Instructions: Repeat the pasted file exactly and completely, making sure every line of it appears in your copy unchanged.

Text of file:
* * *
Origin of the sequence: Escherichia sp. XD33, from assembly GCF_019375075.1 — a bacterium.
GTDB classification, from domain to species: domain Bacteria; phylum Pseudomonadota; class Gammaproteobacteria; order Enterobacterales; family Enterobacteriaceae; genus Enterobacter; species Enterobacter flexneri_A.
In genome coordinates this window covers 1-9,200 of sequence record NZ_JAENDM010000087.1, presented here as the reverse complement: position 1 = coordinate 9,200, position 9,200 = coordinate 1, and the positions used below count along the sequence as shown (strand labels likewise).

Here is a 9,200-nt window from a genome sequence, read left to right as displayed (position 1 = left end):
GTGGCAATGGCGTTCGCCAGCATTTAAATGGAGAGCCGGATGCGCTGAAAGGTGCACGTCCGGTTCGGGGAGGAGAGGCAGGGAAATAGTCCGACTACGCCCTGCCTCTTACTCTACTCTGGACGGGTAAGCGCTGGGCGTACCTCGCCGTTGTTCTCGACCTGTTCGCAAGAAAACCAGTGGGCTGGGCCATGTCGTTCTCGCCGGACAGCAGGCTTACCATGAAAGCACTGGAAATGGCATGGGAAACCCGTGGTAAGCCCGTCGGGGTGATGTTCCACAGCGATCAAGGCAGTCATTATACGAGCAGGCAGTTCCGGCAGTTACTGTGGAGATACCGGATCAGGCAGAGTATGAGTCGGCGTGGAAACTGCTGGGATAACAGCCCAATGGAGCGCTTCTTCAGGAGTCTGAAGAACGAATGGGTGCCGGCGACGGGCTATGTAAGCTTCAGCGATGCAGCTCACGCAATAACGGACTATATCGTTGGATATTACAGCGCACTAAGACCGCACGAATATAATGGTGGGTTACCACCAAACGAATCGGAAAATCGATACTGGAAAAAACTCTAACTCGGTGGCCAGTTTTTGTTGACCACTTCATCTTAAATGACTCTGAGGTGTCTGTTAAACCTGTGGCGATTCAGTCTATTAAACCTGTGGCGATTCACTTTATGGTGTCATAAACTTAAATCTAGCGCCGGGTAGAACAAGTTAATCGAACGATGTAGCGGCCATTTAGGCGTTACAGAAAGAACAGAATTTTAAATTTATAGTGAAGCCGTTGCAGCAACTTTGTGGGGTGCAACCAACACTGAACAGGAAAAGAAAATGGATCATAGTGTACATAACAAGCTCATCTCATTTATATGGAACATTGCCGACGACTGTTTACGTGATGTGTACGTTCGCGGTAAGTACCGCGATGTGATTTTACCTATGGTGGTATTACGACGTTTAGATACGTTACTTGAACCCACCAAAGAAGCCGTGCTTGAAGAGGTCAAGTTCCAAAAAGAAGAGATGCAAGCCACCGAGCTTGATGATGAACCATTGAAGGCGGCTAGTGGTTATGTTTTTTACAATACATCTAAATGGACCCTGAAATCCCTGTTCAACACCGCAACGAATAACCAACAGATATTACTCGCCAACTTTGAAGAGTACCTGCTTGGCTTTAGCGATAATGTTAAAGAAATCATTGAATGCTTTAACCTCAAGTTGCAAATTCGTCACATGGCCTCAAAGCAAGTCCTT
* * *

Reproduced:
Origin of the sequence: Escherichia sp. XD33, from assembly GCF_019375075.1 — a bacterium.
GTDB classification, from domain to species: domain Bacteria; phylum Pseudomonadota; class Gammaproteobacteria; order Enterobacterales; family Enterobacteriaceae; genus Enterobacter; species Enterobacter flexneri_A.
In genome coordinates this window covers 1-9,200 of sequence record NZ_JAENDM010000087.1, presented here as the reverse complement: position 1 = coordinate 9,200, position 9,200 = coordinate 1, and the positions used below count along the sequence as shown (strand labels likewise).

Here is a 9,200-nt window from a genome sequence, read left to right as displayed (position 1 = left end):
GTGGCAATGGCGTTCGCCAGCATTTAAATGGAGAGCCGGATGCGCTGAAAGGTGCACGTCCGGTTCGGGGAGGAGAGGCAGGGAAATAGTCCGACTACGCCCTGCCTCTTACTCTACTCTGGACGGGTAAGCGCTGGGCGTACCTCGCCGTTGTTCTCGACCTGTTCGCAAGAAAACCAGTGGGCTGGGCCATGTCGTTCTCGCCGGACAGCAGGCTTACCATGAAAGCACTGGAAATGGCATGGGAAACCCGTGGTAAGCCCGTCGGGGTGATGTTCCACAGCGATCAAGGCAGTCATTATACGAGCAGGCAGTTCCGGCAGTTACTGTGGAGATACCGGATCAGGCAGAGTATGAGTCGGCGTGGAAACTGCTGGGATAACAGCCCAATGGAGCGCTTCTTCAGGAGTCTGAAGAACGAATGGGTGCCGGCGACGGGCTATGTAAGCTTCAGCGATGCAGCTCACGCAATAACGGACTATATCGTTGGATATTACAGCGCACTAAGACCGCACGAATATAATGGTGGGTTACCACCAAACGAATCGGAAAATCGATACTGGAAAAAACTCTAACTCGGTGGCCAGTTTTTGTTGACCACTTCATCTTAAATGACTCTGAGGTGTCTGTTAAACCTGTGGCGATTCAGTCTATTAAACCTGTGGCGATTCACTTTATGGTGTCATAAACTTAAATCTAGCGCCGGGTAGAACAAGTTAATCGAACGATGTAGCGGCCATTTAGGCGTTACAGAAAGAACAGAATTTTAAATTTATAGTGAAGCCGTTGCAGCAACTTTGTGGGGTGCAACCAACACTGAACAGGAAAAGAAAATGGATCATAGTGTACATAACAAGCTCATCTCATTTATATGGAACATTGCCGACGACTGTTTACGTGATGTGTACGTTCGCGGTAAGTACCGCGATGTGATTTTACCTATGGTGGTATTACGACGTTTAGATACGTTACTTGAACCCACCAAAGAAGCCGTGCTTGAAGAGGTCAAGTTCCAAAAAGAAGAGATGCAAGCCACCGAGCTTGATGATGAACCATTGAAGGCGGCTAGTGGTTATGTTTTTTACAATACATCTAAATGGACCCTGAAATCCCTGTTCAACACCGCAACGAATAACCAACAGATATTACTCGCCAACTTTGAAGAGTACCTGCTTGGCTTTAGCGATAATGTTAAAGAAATCATTGAATGCTTTAACCTCAAGTTGCAAATTCGTCACATGGCCTCAAAGCAAGTCCTT